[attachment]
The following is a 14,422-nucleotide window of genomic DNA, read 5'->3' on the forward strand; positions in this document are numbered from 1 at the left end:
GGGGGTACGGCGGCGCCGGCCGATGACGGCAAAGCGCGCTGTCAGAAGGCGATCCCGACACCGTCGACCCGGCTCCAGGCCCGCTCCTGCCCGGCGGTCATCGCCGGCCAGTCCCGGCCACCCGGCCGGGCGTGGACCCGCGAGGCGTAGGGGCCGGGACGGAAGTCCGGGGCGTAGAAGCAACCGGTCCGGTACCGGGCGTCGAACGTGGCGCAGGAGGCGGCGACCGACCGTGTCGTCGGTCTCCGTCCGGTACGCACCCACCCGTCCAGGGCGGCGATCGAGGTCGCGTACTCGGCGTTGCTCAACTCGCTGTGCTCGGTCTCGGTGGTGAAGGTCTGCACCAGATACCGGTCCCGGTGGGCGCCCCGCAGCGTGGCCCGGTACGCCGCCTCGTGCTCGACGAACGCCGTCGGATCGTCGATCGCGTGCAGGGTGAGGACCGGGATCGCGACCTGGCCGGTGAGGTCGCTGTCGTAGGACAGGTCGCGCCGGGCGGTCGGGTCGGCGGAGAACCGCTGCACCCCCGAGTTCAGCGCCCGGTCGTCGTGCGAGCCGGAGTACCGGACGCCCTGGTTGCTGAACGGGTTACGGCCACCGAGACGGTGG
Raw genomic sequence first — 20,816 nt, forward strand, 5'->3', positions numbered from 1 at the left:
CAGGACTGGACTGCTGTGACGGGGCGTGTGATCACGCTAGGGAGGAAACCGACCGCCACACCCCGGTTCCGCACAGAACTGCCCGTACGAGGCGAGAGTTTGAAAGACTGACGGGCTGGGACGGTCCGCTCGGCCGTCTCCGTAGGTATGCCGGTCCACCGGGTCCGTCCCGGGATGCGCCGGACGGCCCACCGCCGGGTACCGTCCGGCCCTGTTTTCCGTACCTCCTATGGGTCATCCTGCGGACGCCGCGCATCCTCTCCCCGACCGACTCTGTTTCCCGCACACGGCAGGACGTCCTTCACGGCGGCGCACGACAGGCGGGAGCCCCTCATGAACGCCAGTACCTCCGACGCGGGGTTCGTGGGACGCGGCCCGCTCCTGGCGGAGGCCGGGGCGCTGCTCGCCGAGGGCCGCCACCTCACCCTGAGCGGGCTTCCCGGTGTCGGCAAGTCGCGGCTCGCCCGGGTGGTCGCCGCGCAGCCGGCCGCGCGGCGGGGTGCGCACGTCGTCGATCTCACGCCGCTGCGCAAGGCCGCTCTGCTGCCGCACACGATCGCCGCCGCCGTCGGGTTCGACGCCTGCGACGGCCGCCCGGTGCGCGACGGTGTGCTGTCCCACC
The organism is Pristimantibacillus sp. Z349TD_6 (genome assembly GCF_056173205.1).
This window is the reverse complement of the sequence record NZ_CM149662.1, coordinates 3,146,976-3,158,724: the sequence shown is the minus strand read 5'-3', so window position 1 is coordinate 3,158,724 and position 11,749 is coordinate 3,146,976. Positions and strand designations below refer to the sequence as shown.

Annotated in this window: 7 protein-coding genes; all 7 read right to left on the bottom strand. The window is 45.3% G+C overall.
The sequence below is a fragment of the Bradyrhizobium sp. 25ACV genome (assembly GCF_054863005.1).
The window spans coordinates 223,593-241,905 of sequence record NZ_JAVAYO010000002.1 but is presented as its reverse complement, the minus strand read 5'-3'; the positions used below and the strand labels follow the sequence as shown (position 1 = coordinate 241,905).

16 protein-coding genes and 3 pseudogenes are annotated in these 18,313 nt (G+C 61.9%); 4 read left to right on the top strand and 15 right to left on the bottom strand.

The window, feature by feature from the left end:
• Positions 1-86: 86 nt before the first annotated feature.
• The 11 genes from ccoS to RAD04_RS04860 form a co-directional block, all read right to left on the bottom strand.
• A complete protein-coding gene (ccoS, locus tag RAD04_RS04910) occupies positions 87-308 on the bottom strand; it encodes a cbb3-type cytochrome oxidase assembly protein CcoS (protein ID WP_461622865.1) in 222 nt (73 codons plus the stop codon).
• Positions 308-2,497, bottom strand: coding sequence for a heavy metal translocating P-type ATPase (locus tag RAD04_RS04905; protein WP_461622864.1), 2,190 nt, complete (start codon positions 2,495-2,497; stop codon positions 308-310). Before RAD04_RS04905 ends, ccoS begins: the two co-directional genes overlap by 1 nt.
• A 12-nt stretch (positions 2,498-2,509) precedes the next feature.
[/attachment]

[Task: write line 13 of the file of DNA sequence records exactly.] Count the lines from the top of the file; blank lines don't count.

• The 11 genes from ccoS to RAD04_RS04860 form a co-directional block, all read right to left on the bottom strand.